New research offers clearer picture of cold snap's effect on Everglades
Just over a year ago, a killer freeze dropped iguanas from trees, turned pythons into snake-sicles and left Mayan cichlids and other tropical fish bobbing like bloated corks in lakes and canals.
Now, the exotic invaders are back - and in surprisingly healthy numbers, particularly in the case of the most infamous of the bunch, the Burmese python.
Water managers are again routinely pulling snakes off canal levees, only last week bagging a 13.5-foot male along the bank of the L-28 in West Miami-Dade. In Everglades National Park - epicenter of the exotic invasion - the record cold last January appears to have had only a mild chilling effect.
"Right now, the numbers aren't all that different," said park biologist Skip Snow. "We're finding them in the same places we've been finding them."
While scientists can only estimate the toll the Big Chill took on the army of exotic reptiles, fish and plants in the wilds of South Florida, field observations over the last year suggest nature knocked them down but not out. Some already are speeding down the road to recovery.
David Hallac, the park's biological resources chief, said he expected a sharp decline in captured snakes. But last year's total of 322 fell only about 10 percent from 2009.
"That actually shocked me," Hallac said. "We couldn't believe how many snakes were coming in. At a minimum, I was thinking maybe a 50 percent drop."
Wildlife managers and biologists have long considered cold weather the best hope for controlling the spread of exotic species. Most are tropical imports that were either illegally released by owners or accidentally escaped. Some, such as pythons, pose major ecological threats, competing for space and food and preying on native wildlife.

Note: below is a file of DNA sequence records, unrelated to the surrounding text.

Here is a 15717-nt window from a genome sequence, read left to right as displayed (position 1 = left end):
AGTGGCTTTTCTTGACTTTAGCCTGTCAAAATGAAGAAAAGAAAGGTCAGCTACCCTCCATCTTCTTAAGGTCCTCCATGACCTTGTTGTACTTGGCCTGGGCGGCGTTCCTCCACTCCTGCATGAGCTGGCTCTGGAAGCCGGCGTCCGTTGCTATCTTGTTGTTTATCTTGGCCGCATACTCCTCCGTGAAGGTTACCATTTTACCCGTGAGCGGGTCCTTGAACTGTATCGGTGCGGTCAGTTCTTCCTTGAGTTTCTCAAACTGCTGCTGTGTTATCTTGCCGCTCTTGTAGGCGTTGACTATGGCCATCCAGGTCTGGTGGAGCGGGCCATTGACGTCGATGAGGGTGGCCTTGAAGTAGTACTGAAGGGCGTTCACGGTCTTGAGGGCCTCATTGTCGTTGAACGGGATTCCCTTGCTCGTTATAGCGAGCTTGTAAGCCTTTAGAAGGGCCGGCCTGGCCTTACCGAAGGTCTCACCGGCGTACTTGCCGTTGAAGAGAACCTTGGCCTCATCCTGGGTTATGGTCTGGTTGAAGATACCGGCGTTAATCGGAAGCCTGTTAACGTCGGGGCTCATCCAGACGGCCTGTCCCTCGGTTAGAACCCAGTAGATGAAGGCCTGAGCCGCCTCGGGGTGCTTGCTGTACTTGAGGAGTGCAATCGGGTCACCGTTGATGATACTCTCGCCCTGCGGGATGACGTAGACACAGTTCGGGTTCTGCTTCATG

The frigid weather last January was the coldest 12-day stretch since the 1940s, according to the National Weather Service, with temperatures in the Everglades never rising above 50 degrees. It claimed countless victims, native and exotic, across diverse habitats.
The Florida Fish and Wildlife Service documented at least 244 manatees killed by cold, leading to a one-year record for total deaths. A plunge in ocean temperatures all but wiped out corals in shallow waters from Biscayne Bay through much of the Florida Keys and left hundreds of sea turtles dead or stunned and sick. The 100-plus carcasses of rare North American crocodiles represented about 10 percent of the coastal population.
The cold snap also produced one of the largest fish kills seen in decades.
Peter Frezza, Everglades research manager for Audubon of Florida in the Keys, took more than a dozen trips across Florida Bay and into the Everglades to study the effects, which he documented in a recent report published in the Tropical Audubon Society's winter newsletter.
In one backcountry basin alone, he did a detailed count and came back with a staggering 39,800 dead snook and tarpon - fish prized by anglers. The final tally from all his trips: about 90,000 dead snook, staggering but only a small fraction of a loss that forced the state to shut down snook fishing for much of the year. Snook fishing remains restricted on the Gulf Coast and in Everglades National Park and Monroe County, where only "catch and release" is allowed until at least this September.
While Frezza, also an avid fisherman, still reports "an incredible lack of snook" in Florida Bay and the southern Glades, he has been encouraged by other rebounds. Pilchards, a key bait fish, have returned en masse and there's been a surge in young cold-hardy redfish, which should reach legal size next year.